a60bc25d-eb77-40fe-8712-88af50918430
Raftery, James
de9dd294-3a0e-4756-8427-a4f2382495db

Roderick, Paul, Low, Joe, Day, Richard, Peasgood, Tessa, Mullee, Mark A., Turnbull, Joanne C., Villar, Tracey and Raftery, James (2001) Stroke rehabilitation after hospital discharge: a randomized trial comparing domiciliary and day-hospital care. Age and Ageing, 30 (4), 303-310. (doi:10.1093/ageing/30.4.303).

Record type: Article

Abstract

Objectives: to compare the effectiveness and costs of a new domiciliary rehabilitation service for elderly stroke patients with geriatric day-hospital care.

Design: randomized controlled trial.

Participants: stroke patients aged 55+ who required further rehabilitation after hospital discharge or after referral to geriatricians from the community.

Setting: Poole area, East Dorset, a mixed urban/rural area on the south coast of England.

Main outcomes: primary—changes between hospital discharge and 6-month follow-up in physical function as measured by Barthel index. Secondary—changes over this period in Rivermead Mobility Index and mental state (Philadelphia Geriatric Centre Morale Scale) and differences in social activity (Frenchay Activities Index) and generic health status (SF-36). Health service and social service cost per patient were compared for the two groups.

Results: 180 patients were eligible and 140 (78%) were randomized. The groups were well balanced for age, sex, social class and initial Barthel index. We achieved follow-up in 88% of subjects who were alive at 6 months. We detected no significant differences in patient outcomes, although there was a non-significant improvement in measures of physical function and social activity in the domiciliary group. Domiciliary patients had more physiotherapy time per session and more district nurse time, and made greater use of social service day centres and home helps. Total cost per patient did not differ significantly between the two groups, with reduced health service costs in the domiciliary arm offset by higher social service costs.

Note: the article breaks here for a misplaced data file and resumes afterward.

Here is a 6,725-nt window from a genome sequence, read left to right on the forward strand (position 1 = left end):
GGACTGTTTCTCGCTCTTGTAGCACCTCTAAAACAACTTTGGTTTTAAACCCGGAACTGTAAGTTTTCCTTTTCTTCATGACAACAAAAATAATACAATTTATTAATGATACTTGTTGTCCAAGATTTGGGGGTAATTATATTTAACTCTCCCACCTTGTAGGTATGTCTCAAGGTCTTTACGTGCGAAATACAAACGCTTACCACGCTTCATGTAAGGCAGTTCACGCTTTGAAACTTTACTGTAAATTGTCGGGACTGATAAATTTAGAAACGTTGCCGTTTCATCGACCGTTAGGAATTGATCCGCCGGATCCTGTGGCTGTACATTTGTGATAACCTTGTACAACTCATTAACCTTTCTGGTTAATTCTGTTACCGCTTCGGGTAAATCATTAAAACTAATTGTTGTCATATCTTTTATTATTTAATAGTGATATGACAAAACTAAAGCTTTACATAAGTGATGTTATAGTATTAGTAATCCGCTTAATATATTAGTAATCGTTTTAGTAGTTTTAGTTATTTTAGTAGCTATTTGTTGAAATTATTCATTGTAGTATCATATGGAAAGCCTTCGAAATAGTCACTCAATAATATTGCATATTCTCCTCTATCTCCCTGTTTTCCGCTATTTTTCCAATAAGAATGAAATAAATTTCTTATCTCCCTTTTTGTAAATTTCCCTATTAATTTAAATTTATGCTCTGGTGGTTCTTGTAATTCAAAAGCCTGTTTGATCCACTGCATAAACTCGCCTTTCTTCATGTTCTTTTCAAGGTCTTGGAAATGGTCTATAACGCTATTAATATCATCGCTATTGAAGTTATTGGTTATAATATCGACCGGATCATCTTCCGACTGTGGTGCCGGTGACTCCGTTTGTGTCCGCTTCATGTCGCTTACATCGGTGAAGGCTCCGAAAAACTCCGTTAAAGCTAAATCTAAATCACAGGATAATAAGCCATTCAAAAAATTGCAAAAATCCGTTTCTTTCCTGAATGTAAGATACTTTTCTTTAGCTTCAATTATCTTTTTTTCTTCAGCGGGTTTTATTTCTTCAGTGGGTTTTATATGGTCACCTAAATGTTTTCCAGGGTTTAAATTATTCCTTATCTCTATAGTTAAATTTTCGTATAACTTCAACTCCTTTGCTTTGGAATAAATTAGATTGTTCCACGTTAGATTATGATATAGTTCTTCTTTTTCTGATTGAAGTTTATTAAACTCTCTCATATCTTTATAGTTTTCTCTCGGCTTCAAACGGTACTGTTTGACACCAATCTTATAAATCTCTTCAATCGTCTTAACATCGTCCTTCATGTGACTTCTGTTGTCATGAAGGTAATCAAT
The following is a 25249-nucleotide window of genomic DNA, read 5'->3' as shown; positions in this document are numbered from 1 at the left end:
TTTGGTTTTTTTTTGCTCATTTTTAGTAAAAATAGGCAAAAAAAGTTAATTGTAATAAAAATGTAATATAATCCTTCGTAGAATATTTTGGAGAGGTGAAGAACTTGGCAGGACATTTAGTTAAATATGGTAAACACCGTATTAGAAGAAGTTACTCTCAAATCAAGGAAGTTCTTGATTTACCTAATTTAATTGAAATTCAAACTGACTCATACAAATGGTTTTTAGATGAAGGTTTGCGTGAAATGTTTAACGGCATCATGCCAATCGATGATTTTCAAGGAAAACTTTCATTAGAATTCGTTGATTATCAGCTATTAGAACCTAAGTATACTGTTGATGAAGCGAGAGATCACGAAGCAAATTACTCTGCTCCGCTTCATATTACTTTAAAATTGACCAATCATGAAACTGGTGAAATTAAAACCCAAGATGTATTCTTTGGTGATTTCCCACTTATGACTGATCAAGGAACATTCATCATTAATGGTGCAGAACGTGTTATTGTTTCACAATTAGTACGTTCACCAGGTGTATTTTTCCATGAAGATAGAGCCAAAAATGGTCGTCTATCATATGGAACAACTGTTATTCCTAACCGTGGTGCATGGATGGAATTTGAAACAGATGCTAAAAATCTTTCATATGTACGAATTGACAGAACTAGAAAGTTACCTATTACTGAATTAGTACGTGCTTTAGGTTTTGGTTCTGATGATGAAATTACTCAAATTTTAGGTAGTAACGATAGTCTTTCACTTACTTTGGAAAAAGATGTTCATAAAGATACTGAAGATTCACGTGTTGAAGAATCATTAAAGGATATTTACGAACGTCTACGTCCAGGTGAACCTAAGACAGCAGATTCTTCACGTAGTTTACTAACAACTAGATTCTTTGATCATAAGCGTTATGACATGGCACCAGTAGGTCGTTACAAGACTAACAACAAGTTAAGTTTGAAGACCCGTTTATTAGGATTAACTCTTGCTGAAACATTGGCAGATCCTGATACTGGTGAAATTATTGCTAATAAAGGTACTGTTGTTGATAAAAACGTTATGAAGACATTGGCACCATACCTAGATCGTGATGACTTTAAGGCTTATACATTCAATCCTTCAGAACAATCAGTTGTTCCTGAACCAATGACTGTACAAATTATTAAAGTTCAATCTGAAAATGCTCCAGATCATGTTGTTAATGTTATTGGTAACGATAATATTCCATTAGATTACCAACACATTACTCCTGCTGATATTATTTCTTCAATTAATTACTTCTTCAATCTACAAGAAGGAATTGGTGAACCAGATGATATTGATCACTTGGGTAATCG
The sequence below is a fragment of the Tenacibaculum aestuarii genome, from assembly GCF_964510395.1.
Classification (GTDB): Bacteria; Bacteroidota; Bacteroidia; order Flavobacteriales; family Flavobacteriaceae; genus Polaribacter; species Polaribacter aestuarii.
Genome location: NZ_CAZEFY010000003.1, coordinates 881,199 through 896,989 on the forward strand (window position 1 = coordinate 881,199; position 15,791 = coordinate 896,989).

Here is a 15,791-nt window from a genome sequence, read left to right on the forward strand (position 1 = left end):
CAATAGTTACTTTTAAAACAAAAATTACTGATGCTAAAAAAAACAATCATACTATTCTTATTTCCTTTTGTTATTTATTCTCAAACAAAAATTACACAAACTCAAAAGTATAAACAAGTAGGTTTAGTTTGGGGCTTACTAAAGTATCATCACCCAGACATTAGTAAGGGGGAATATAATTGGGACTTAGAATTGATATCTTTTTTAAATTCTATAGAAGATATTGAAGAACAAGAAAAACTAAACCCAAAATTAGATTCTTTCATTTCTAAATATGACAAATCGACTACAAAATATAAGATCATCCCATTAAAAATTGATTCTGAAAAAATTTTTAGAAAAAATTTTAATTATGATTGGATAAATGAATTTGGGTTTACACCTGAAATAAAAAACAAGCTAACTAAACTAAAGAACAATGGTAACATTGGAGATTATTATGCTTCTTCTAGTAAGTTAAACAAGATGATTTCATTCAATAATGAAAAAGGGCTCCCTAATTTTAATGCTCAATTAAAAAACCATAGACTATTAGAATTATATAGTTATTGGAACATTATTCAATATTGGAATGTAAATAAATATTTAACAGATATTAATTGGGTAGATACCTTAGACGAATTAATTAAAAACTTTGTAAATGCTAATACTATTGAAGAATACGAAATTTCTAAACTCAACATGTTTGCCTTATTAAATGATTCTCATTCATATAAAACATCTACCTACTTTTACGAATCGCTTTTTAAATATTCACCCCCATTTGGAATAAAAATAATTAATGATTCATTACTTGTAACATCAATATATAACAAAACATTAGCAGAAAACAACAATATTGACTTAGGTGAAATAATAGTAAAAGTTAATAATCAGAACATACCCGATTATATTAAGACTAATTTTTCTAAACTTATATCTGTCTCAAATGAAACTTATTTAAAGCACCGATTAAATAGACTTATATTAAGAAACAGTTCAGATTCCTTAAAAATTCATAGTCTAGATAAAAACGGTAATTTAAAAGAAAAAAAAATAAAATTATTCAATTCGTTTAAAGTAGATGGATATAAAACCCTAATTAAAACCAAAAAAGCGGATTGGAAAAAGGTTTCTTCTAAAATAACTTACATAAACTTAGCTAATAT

Conclusion: no significant differences were detected in the effectiveness of the two services. Neither service influenced patients’ mental state, and their social activity remained low. Total costs were similar. A mixed model of day-hospital and domiciliary care may be most cost-effective for community stroke rehabilitation, but this requires further evaluation.

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More information

Published date: 2001
Keywords: day hospital, domiciliary care, randomized trial, stroke rehabilitation, arm, sex, middle aged, research, health, cerebrovascular accident, aged, social class, statistics & numerical data, social work, design, male, day care, humans, health services for the aged, follow-up studies, health status, home care services, non-us government, clinical-trial, patients, rehabilitation, research support, female, 80 and over, activity, england, patient discharge, time, elderly, comparative study, stroke, treatment outcome

Identifiers

Local EPrints ID: 24484
URI: http://eprints.soton.ac.uk/id/eprint/24484
ISSN: 0002-0729
PURE UUID: 17d847cf-af40-4ce2-810b-cb2e353da06c
ORCID for Paul Roderick: ORCID iD orcid.org/0000-0001-9475-6850

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Date deposited: 31 Mar 2006
Last modified: 09 Jan 2022 02:47

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Contributors

Author: Paul Roderick ORCID iD
Author: Joe Low
Author: Richard Day
Author: Tessa Peasgood
Author: Mark A. Mullee
Author: Joanne C. Turnbull
Author: Tracey Villar
Author: James Raftery